Prime Minister Kyriakos Mitsotakis’ speech at the presentation of the MoU for the “Smart & Sustainable Island” investment project, undertaken by Volkswagen in Astypalaia

Dear Herbert, Dear Mayor of Astypalaia, Ministers, Ladies and Gentlemen

In these really dark times we are sending out a very optimistic message to the world. I remember very well when we first discussed with Herbert the broad context of this project. This -at the time- seemed like a fascinating idea. But, I would like to really commend our teams for working very hard to reach the point where we will be signing today a Memorandum of Understanding, committing all parties to actually making what is a great idea a real project that will significantly change, I will dare to say transform, this beautiful island of Astypalaia.

Two and a half thousand years ago, Heraclitus wrote of change, being the one constant of life. He was known as the “Obscure” because his vision of the world was complex. It was difficult to understand. And he quite frequently used this metaphor of being asleep to describe how people understood the world at the time. And “truth” to Heraclitus was being awake.

I think that many people -dear Herbert- would argue that the world has been asleep to the issue of climate change for way, way too long. And only in recent years we are reaching this stage of awakening that forces us to confront what is the most important challenge of our generation. But Heraclitus reminded us that change needs to be persistent and continuous.

Sometimes, it starts small. But over time, it can compound into real transformation. And I think this is particularly relevant when we do talk about climate change.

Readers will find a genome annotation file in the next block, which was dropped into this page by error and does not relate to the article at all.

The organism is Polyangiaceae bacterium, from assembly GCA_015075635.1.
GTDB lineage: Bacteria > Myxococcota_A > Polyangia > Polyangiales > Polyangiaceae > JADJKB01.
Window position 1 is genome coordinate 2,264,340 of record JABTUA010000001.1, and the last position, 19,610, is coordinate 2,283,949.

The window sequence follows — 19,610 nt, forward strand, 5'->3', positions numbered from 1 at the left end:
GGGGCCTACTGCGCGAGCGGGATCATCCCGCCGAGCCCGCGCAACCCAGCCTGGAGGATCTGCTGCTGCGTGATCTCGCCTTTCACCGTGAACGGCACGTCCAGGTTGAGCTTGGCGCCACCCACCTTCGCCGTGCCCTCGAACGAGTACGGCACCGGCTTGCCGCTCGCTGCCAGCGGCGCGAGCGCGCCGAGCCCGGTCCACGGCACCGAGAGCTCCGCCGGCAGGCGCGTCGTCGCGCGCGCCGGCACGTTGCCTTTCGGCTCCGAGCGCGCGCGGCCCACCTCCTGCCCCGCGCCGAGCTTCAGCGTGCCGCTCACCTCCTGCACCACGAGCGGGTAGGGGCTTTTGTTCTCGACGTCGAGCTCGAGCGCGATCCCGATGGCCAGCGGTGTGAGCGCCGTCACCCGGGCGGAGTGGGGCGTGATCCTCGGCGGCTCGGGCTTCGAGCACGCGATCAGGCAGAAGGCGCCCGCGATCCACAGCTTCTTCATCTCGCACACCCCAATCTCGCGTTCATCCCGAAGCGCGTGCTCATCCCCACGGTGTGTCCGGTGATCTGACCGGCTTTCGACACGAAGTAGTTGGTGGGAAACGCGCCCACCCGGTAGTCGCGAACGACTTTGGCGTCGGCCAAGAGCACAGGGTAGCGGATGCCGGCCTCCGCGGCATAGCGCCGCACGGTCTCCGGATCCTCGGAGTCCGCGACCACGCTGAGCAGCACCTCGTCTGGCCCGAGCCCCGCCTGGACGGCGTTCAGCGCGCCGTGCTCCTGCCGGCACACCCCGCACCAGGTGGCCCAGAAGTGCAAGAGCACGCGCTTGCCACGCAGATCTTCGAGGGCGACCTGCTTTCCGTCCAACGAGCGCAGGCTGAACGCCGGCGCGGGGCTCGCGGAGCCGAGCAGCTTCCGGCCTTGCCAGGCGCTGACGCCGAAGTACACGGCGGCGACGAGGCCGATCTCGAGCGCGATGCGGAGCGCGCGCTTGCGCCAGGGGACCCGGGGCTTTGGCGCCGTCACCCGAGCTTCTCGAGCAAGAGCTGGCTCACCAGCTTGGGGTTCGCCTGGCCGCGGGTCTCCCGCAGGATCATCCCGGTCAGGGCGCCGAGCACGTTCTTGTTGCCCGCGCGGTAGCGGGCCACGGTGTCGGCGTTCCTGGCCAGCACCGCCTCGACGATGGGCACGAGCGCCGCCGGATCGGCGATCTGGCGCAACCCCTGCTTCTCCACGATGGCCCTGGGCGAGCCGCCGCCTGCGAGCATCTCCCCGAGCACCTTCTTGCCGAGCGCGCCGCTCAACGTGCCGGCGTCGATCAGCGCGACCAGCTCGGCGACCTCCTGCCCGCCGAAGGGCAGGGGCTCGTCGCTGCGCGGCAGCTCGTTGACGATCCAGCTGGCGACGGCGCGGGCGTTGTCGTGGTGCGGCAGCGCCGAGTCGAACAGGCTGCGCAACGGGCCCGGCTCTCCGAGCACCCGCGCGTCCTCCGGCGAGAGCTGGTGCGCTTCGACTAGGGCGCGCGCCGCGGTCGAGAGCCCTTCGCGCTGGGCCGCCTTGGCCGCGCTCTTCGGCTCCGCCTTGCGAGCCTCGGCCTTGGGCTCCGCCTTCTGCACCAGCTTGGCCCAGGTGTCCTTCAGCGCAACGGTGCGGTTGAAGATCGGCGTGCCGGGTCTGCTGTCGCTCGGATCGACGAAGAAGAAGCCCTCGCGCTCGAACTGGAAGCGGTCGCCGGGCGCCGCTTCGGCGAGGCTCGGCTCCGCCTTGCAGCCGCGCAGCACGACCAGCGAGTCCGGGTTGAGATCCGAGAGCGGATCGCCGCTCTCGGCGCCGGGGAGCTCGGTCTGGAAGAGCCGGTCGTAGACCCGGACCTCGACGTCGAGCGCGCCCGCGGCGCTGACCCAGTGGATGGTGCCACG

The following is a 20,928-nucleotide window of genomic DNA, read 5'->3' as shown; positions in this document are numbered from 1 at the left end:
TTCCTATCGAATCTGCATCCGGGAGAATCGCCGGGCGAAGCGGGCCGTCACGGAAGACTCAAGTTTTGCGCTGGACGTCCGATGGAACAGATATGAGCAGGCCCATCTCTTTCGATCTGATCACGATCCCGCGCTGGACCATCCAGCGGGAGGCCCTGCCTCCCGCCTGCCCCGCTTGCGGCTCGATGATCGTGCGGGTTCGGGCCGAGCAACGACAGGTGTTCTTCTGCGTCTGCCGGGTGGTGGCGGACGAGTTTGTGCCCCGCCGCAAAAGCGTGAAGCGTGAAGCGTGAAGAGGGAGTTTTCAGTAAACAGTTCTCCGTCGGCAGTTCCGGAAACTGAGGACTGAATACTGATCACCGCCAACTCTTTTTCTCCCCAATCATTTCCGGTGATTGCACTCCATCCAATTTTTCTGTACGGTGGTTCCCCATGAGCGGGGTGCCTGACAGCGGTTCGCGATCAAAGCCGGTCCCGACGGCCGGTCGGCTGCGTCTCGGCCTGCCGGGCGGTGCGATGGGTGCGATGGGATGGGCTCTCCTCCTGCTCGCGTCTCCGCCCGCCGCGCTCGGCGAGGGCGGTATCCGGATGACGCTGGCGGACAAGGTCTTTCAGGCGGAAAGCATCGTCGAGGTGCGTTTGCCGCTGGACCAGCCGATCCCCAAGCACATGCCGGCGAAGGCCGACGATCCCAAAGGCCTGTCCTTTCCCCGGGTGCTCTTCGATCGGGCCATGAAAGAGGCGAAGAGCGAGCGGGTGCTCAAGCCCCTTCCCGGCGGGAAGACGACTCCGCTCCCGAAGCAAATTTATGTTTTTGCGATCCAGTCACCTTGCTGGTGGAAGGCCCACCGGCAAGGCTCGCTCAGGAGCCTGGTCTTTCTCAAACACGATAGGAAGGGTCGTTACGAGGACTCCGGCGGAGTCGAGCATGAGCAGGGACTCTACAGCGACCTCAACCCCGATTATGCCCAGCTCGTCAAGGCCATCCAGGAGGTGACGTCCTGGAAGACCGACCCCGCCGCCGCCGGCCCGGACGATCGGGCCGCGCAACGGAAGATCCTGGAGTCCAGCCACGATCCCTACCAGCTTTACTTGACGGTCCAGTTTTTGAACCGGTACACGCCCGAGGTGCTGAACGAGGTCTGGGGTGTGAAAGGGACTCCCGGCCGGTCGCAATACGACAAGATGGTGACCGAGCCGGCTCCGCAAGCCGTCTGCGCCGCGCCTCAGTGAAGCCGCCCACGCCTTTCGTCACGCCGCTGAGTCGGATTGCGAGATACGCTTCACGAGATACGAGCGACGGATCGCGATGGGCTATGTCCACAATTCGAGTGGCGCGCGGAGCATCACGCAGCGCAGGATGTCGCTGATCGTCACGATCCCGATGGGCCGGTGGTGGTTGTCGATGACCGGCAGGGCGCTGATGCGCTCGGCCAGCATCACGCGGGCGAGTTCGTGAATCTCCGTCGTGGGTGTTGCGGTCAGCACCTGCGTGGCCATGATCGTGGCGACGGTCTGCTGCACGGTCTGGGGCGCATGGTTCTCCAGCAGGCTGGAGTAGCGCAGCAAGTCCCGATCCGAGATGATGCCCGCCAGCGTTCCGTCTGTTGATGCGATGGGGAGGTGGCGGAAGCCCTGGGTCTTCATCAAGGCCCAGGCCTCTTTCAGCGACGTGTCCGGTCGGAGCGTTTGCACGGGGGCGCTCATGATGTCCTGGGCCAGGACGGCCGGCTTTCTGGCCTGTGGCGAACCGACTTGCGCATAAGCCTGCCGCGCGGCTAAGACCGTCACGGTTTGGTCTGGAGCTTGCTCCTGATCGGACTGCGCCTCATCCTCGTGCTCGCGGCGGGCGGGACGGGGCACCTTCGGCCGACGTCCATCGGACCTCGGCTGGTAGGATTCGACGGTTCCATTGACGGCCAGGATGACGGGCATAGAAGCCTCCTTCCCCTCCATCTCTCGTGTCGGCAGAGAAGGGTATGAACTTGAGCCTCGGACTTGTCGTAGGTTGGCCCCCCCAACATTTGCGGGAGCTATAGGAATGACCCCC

As far as today’s project is concerned, we are at the beginning of a long journey that will transform this beautiful island into a model of smart and green living. It is going to be a small step but it will have – I think – huge consequences for everyone.

When we think of Greek islands, innovation is not the first thing that may spring to mind. We immediately reach out to mental images of natural beauty, sand beaches, unique architecture, folk culture. Although I did notice in the Astylapaia video we had images of quite a few windmills. What we consider today’s cultural heritage was innovation centuries ago.

And of course for all those who live on Astypalaia year round, dear Mayor you know the difficulties of life especially in the winter. This is an island of 100 square kms. Despite its size, it has very limited transportation. It has a “fleet” of two buses. They operate a specific route that does not include the northern or the southern part of the island. If you live there, tough luck.

It is an island that has a population of 1,300 but receives more than 70,000 tourists and aims to receive many more.

So it is very clear that when we thought with Herbert about one island we could use as a laboratory to demonstrate the impact of smart and green mobility and technology, Astypalaia was a very natural choice.

You’ve spoken extensively about the nature of the project. I just want to point out the 3+1 important pillars.

One is the concept of smart mobility. Buses will be replaced by electric shuttles. These shall operate as needed, with flexibility, to all around the island. It will combine new, intelligent services, such as “ride-sharing”, vehicle on-demand, micro-mobility. Basically, this means that we don’t all need to own a vehicle. We can share vehicles. Which means that we can also reduce the number of vehicles that will be operating on the island -as Herbert said- by approximately a third.